Territorial Waters

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Related to Territorial sea: Contiguous zone, Exclusive Economic Zone, UNCLOS

Territorial Waters

The part of the ocean adjacent to the coast of a state that is considered to be part of the territory of that state and subject to its sovereignty.

In International Law the term territorial waters refers to that part of the ocean immediately adjacent to the shores of a state and subject to its territorial jurisdiction. The state possesses both the jurisdictional right to regulate, police, and adjudicate the territorial waters and the proprietary right to control and exploit natural resources in those waters and exclude others from them. Territorial waters differ from the high seas, which are common to all nations and are governed by the principle of freedom of the seas. The high seas are not subject to appropriation by persons or states but are available to everyone for navigation, exploitation of resources, and other lawful uses. The legal status of territorial waters also extends to the seabed and subsoil under them and to the airspace above them.

From the eighteenth to the middle of the twentieth century, international law set the width of territorial waters at one league (three nautical miles), although the practice was never wholly uniform. The United States established a three-mile territorial limit in 1793. International law also established the principle that foreign ships are entitled to innocent passage through territorial waters.

By the 1970s, however, more than forty countries had asserted a twelve-mile limit for their territorial waters. In 1988 President ronald reagan issued Executive Proclamation 5928, which officially increased the outer limit of U.S. territorial waters from three to twelve miles (54 Fed. Reg. 777). This limit also applies to Puerto Rico, Guam, American Samoa, the U.S. Virgin Islands, and the Northern Mariana Islands. The Reagan administration claimed the extension of the limit was primarily motivated by national security concerns, specifically to hinder the operations of spy vessels from the Soviet Union that plied the U.S. coastline. Another reason for the extension was the recognition that most countries had moved to a twelve-mile limit. In 1982, at the Third United Nations Conference on the Law of the Sea, 130 member countries ratified the Convention on the Law of the Sea, which included a recognition of the twelve-mile limit as a provision of customary international law. Although the United States voted against the convention, 104 countries had officially claimed a twelve-mile territorial sea by 1988.


Law of the Sea; Navigable Waters.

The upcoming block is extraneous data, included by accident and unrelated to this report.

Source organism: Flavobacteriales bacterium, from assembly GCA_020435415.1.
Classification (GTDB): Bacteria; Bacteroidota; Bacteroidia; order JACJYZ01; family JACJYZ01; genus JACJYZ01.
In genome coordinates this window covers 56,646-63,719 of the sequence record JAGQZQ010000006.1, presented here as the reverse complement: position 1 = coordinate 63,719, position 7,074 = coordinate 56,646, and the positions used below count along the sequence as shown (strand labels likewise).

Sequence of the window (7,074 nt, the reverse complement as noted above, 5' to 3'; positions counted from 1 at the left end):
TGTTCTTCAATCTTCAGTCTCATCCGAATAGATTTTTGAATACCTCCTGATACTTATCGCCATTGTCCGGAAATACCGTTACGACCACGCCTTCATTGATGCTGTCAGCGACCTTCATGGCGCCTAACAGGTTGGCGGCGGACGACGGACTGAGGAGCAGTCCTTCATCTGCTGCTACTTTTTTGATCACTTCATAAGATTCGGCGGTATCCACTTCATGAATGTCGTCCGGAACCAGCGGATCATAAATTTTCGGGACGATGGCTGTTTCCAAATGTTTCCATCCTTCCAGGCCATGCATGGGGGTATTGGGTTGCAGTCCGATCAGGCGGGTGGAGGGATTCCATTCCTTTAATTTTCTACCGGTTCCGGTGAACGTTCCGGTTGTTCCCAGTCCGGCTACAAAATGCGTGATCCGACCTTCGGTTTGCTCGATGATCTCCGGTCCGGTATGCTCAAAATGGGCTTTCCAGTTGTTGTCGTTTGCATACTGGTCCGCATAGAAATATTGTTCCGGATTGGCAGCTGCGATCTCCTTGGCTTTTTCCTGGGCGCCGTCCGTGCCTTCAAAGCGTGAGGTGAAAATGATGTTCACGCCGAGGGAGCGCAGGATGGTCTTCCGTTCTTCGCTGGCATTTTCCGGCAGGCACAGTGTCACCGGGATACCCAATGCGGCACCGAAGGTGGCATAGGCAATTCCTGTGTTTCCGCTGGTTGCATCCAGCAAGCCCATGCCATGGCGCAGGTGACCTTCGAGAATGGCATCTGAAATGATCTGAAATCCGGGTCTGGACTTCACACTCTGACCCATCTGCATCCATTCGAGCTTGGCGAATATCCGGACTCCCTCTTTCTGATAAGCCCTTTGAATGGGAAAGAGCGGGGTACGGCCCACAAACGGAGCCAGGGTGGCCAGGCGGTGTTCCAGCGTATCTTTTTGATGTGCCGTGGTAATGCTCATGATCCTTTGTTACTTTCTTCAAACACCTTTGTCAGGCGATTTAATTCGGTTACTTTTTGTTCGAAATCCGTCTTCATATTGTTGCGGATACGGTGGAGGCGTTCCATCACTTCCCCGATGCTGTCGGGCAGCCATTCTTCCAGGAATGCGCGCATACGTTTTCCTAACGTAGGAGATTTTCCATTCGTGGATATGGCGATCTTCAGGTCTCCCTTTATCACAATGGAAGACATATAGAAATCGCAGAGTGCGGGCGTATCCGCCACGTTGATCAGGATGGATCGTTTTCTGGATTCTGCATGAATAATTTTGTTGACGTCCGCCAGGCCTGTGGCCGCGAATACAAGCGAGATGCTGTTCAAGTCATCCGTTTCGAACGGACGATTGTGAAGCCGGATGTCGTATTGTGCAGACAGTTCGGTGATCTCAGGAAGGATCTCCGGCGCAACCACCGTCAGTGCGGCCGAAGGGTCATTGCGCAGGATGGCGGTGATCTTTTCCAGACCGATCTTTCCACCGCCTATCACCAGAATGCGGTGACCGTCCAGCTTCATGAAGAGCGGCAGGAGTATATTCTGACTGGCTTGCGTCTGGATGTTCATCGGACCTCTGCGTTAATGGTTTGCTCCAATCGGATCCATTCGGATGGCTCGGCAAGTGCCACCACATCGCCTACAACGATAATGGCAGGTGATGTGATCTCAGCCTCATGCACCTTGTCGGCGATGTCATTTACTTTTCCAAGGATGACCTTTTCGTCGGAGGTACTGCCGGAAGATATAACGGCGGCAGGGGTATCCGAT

West's Encyclopedia of American Law, edition 2. Copyright 2008 The Gale Group, Inc. All rights reserved.
References in periodicals archive ?
The Seas and Submerged Lands Act declares and enacts Australia's sovereignty in respect of the territorial sea (which extends up to 12 nautical miles from the baselines from which the breadth of the territorial sea is measured).
The nature of the right of passage for shipping through the territorial sea and through international straits is a key question, one that lies at the heart of the sovereignty debate.
This is defined by internal waters inside the baselines that are used to measure the extent of national jurisdictional waters, the territorial sea of 12 nautical miles (nm), the EEZ of 200 nm, and the continental shelf of 200 nm (in some cases up to 350 nm), outward from the baselines.
"The United States is concerned about the activities of the drillship Yavuz, which is operating within the territorial sea of the Republic of Cyprus.
that generates no territorial sea or extended maritime zones).
A right of transit passage for other states exists in an EEZ adjacent to a coastal state if a strait is located therein that is used for international navigation and does not fall within the latter's territorial sea. The Indian Navy does not possess this right, which has to be continuous and expeditious, in Pakistan's EEZ because there is no international strait in its vicinity.
"The Ukrainian Navy's vessels the Berdyansk, the Nikopol and the Yany Kapu, which violated Russia's state border this morning, made another attempt of committing illegal activities in Russia's territorial sea at 19:00 Moscow time on November 25," the FSB said, TASS reported.
The joint mine warfare exercise, held with the support of Standing NATO Mine Countermeasures Group 2 (SNMCMG2) is set to be conducted from 9 to 17 November, at the polygons in the territorial sea and the contiguous zone of the Republic of Bulgaria, reportsA BulgarianMilitary.com
On 21 September Turkish navy ships intercepted and arrested a fishing vessel, flying the flag of Cyprus, within the 12-nautical-mile territorial sea of Cyprus at a distance of 7.5 nautical miles from Cape Kormakitis, situated on the northern coast.
The article no.6 of the Law of the Sea states that foreign vessels exercising the right of passage in the territorial sea shall observe the laws and regulations in force in the Syrian Arab Republic as well as the provisions of international laws, in particular those related to transport, navigation, cable protection, pipelines, conservation of living resources, fisheries, scientific research and pollution works.
Soo reminded the state government of the rising public sentiments against the audacity of the federal government in breaching Malaysia Agreement 1963 (MA63) by changing the state's territorial boundaries and using the Petroleum Development Act 1974 and the Territorial Sea Act 2012 to mine oil and gas resources.
How would Scotland | The royal couple at Saturday's big wedding and Wales defend themselves against Russian intrusion into air space, territorial sea limit and land incursion?